Apple cider vinegar is an old folk remedy for asthma. By reducing inflammation in the airways and breaking up phlegm, drinking vinegars are especially helpful with wheezing and coughing episodes.

Regulate blood sugar levels

For those who suffer from insulin resistance or diabetes, drinking vinegars can help. They work to stabilize blood sugars by inhibiting the enzyme in your mouth that helps you digest starch. When starch is not completely digested in the body, it leaves a smaller blood sugar response – up to 20 to 40 percent. Especially after eating high glycemic foods, like white bread, drinking vinegars can help prevent any huge spikes in sugar levels.

Has antioxidant properties

Apple cider vinegar, as well as other vinegars, contain many antioxidants that help you improve immunity and help your body ward off disease.

Can aid in weight loss

Studies show that there is truth to the apple cider vinegar detox claims. The acetic acid it contains can suppress your appetite, increase your metabolism and reduce water retention.

Offers nutritional benefits

Because drinking vinegars contain other fruits and herbs, in addition to just the vinegar itself, they contain additional nutritional benefits that can boost our health and immunity.

How to make drinking vinegar

Sometimes called “shrubs,” the vinegar will be potent when done. When you’re ready to serve it, pour 1-2 T into a glass and top with sparkling water and garnishes.

Sometimes called “shrubs,” the vinegar will be potent when done. When you’re ready to serve it, pour 1-2 T into a glass and top with sparkling water and garnishes.

What you’ll need:

1 cup of fresh fruit (lemons, strawberries, oranges, cantaloupe – any kind you’d like)

1 cup of organic apple cider

¾ cup sugar


First, combine the fruit and vinegar into a jar. Close tightly, and shake so the contents are well combined.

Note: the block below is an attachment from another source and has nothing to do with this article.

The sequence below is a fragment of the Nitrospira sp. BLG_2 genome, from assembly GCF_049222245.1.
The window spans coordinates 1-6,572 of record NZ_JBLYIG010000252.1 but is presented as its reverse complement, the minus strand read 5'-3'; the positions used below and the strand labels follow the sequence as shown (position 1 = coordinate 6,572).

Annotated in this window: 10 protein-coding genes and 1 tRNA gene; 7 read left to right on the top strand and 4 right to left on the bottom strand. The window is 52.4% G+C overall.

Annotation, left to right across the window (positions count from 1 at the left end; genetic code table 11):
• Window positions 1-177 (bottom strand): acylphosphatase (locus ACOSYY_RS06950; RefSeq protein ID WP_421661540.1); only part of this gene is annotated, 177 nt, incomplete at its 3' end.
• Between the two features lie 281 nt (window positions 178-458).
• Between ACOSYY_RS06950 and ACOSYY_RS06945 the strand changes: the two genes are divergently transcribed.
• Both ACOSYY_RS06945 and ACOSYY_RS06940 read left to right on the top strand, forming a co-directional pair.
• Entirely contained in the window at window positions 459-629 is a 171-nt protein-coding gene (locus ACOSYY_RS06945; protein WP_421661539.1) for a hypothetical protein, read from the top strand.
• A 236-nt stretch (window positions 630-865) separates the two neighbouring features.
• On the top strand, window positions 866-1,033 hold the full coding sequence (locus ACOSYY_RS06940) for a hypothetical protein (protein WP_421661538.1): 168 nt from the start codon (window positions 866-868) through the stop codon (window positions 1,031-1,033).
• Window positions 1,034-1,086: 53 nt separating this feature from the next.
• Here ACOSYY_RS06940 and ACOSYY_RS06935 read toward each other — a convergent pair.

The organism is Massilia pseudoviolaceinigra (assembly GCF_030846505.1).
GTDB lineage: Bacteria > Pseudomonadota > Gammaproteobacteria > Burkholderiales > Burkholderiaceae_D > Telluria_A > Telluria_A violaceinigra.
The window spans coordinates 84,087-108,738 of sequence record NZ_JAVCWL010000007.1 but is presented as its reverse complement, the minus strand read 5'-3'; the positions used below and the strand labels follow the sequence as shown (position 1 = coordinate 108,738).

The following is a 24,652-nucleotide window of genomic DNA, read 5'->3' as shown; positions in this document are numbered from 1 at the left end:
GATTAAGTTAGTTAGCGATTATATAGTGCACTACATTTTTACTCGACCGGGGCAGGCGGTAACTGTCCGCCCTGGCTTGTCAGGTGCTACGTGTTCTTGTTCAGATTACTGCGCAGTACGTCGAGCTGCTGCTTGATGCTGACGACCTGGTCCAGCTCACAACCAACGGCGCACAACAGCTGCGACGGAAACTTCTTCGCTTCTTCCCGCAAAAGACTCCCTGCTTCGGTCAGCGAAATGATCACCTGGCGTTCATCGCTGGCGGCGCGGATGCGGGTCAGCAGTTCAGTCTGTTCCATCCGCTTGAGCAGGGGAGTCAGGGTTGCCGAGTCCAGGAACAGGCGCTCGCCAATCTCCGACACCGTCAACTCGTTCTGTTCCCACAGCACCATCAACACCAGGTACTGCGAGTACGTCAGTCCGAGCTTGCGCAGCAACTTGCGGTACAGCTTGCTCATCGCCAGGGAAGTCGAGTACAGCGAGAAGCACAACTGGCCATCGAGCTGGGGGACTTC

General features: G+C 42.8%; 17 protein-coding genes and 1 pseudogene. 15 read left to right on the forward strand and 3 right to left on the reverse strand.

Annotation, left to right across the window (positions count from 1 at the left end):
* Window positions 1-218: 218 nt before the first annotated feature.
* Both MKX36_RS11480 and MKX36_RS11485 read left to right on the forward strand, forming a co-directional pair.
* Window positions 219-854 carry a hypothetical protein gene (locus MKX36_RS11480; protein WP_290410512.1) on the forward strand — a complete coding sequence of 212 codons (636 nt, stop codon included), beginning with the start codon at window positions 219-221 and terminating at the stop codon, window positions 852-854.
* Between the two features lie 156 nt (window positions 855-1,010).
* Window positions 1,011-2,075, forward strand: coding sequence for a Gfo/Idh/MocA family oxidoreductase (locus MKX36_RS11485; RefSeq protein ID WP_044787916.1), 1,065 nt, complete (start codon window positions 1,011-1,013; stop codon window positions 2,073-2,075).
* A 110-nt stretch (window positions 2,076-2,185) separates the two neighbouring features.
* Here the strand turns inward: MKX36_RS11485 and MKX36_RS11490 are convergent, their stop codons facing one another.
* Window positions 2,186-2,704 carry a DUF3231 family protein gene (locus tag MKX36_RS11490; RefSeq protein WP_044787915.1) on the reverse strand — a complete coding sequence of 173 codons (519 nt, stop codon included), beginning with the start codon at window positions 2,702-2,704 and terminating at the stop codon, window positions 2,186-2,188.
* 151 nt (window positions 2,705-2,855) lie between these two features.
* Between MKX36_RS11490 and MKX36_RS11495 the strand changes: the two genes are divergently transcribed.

Let the jar sit for 1 week at room temperature so the fruit can infuse the vinegar. After a week, strain the liquid through a fine mesh sieve or cheesecloth into a clean bottle or jar. Add the sugar, shake, and store in the refrigerator for 1 more week.

Finally, when you are ready to enjoy it, pour 1-2 T into a glass. Top with sparkling water and any garnishes you’d like: turmeric, mint, cinnamon and coconut sugar all make great toppings. Garnish with some more fruit and enjoy.

If you want to make a version that you don’t need to check on, start by muddling the fruit and sugar together and topping with the vinegar. Shake, and let sit in a cool, dark place for 30 days.

Here are some great flavor combinations to try:

Oranges + raw sugar + champagne vinegar

Strawberries + mint + coconut sugar + apple cider vinegar

Lemon + basil + raw sugar + apple cider vinegar

Turmeric + ginger + raw sugar + apple cider vinegar

Drink your drinking vinegar on the go!

Bring your drinking vinegar along with you this summer in style in a Healthy Human 100% BPA-free stainless water bottle. Be sure to check our Live Life Healthy blog daily for more health hacks, and follow us on Facebook, Twitter and Instagram for daily health inspiration.

Do you have tips on how to make drinking vinegar?

Have you tried making drinking vinegars and have tips to share? Let us know in the comments section below!